OK we've all done it. You have an image you really want to use for your website, blog or print project but it's either too tall or too wide. Still, you really want to use it, so you force it to fit anyway by using the Free Transform tool in Photoshop, or Fit to Frame in InDesign, or one of the many other image resizing tools out there. It fits, so your perfect layout is not compromised, and you go happily on your way. Soon the feedback starts: "Why does his head look like a football," "Why do I look so fat in that picture," "Why does she look squished?" That's when you realize somethings wrong.
You've had an attack of the Lemonheads.
The solution is Proportional Scaling and Cropping. Proportional Scaling, much like it sounds, is when we scale an image to size while maintaining the correct proportions of the image. Cropping is when you remove unnecessary or unwanted bits from a photo. Using these techniques, you can fit your image into just about any layout without compromising the integrity of the image itself.
Tools of the Trade
First let's go over what NOT to use. DO NOT use the scaling and resizing tools built into Wordpress, Joomla or any other CMS. DO NOT use the resizing tools in Dreamweaver, InDesign, Quark or any other layout program. To edit a photo, you should ALWAYS use proper photo editing software. My recommendations:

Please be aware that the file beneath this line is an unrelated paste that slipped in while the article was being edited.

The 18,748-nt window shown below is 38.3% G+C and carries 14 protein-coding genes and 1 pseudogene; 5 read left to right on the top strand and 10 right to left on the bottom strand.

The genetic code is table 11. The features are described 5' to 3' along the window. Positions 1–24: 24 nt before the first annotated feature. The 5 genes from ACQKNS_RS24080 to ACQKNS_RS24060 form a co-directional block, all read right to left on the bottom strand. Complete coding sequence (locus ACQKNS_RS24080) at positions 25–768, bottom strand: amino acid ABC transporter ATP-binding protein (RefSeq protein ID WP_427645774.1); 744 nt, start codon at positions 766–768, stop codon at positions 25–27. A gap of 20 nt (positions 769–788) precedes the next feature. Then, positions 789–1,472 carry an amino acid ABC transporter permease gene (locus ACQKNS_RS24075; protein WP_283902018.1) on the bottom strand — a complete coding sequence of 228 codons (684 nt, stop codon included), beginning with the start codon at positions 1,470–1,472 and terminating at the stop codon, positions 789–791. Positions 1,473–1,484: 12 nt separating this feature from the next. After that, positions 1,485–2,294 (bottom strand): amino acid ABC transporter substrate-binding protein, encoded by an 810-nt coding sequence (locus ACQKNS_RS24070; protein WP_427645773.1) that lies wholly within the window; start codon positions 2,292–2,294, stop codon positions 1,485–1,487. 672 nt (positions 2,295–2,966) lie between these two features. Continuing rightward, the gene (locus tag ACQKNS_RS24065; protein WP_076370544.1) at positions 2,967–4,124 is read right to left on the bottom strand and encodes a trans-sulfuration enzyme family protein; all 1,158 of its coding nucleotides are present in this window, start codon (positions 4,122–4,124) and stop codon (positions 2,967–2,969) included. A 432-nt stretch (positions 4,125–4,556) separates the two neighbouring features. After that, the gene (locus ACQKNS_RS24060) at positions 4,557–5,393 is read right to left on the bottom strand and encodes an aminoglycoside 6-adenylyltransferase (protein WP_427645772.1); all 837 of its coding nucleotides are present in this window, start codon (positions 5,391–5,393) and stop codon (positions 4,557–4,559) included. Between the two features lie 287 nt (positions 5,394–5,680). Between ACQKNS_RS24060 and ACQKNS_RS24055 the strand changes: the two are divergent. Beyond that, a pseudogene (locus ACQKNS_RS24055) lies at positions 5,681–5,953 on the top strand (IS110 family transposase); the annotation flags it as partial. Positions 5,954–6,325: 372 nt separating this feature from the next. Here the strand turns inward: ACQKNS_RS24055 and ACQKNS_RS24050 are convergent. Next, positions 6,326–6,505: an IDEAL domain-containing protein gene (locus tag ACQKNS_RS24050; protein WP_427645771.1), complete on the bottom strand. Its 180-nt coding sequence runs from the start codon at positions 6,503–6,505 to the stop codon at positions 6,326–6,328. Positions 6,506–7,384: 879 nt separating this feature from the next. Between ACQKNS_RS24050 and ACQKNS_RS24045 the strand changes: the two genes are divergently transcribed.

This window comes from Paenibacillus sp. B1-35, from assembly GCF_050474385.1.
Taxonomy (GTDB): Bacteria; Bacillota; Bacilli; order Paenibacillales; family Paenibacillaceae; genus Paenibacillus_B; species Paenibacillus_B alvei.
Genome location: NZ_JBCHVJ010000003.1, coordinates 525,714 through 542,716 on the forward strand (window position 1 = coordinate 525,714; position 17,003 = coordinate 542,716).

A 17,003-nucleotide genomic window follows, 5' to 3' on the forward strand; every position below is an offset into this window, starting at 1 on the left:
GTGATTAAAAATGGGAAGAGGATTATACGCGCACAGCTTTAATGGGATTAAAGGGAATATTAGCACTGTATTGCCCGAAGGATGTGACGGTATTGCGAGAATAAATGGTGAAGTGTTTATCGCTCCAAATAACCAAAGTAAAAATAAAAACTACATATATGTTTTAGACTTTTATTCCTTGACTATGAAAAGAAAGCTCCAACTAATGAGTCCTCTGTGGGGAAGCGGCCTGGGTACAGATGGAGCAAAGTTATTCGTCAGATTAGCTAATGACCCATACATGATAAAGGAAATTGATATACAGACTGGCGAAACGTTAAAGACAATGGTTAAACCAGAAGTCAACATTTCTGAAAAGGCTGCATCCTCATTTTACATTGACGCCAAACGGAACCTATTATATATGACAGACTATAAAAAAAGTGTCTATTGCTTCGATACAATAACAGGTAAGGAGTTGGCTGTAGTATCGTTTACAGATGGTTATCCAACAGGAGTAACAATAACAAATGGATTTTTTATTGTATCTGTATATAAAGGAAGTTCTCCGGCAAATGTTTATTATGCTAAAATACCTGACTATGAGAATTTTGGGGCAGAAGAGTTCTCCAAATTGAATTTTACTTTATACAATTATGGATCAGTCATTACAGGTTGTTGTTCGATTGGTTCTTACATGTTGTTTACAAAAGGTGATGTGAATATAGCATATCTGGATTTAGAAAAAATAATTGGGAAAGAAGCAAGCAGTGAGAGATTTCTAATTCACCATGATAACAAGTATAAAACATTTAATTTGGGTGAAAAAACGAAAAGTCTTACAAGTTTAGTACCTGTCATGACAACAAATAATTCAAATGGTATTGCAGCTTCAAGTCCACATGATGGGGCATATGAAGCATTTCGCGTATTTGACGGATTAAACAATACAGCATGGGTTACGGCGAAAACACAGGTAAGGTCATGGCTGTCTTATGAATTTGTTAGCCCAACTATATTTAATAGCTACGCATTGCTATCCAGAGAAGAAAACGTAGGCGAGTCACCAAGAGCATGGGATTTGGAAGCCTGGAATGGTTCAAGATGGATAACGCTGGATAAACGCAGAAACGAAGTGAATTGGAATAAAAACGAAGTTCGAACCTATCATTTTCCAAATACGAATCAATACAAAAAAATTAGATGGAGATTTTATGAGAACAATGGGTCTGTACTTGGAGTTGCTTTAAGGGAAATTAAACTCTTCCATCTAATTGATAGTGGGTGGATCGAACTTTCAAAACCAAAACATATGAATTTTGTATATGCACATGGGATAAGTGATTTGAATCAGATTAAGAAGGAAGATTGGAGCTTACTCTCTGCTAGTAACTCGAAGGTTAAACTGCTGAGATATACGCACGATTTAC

- Pixlr Express
The are, of course many, many others, but since I don't have extensive personal experience with them, I will not recommend them to you.
I'll be using Photoshop in this article.
If we change our height to 400 we'll only have 267 for our width, so instead let's change our width to 400. In Photoshop you would select Image -> Image Size from the top menu (Adjustments -> Resize in Pixlr Express, Right-Click -> Image -> Scale Image in Gimp). Make sure Constrain Proportions is checked, then enter 400 as your width. Press OK.
To crop your image in Photoshop select Image -> Canvas Size from the top menu (Adjustments -> Crop in Pixlr Express or Right-Click -> Image -> Canvas Size in Gimp). Change the measuring unit to Pixels and change the height to 400. Since we know we want to keep the top of the image where the woman's head is, select the top-center square as the anchor. Press OK. A warning will pop up telling you that the new canvas size is smaller than the previous one, and that clipping will occur. Click on Proceed.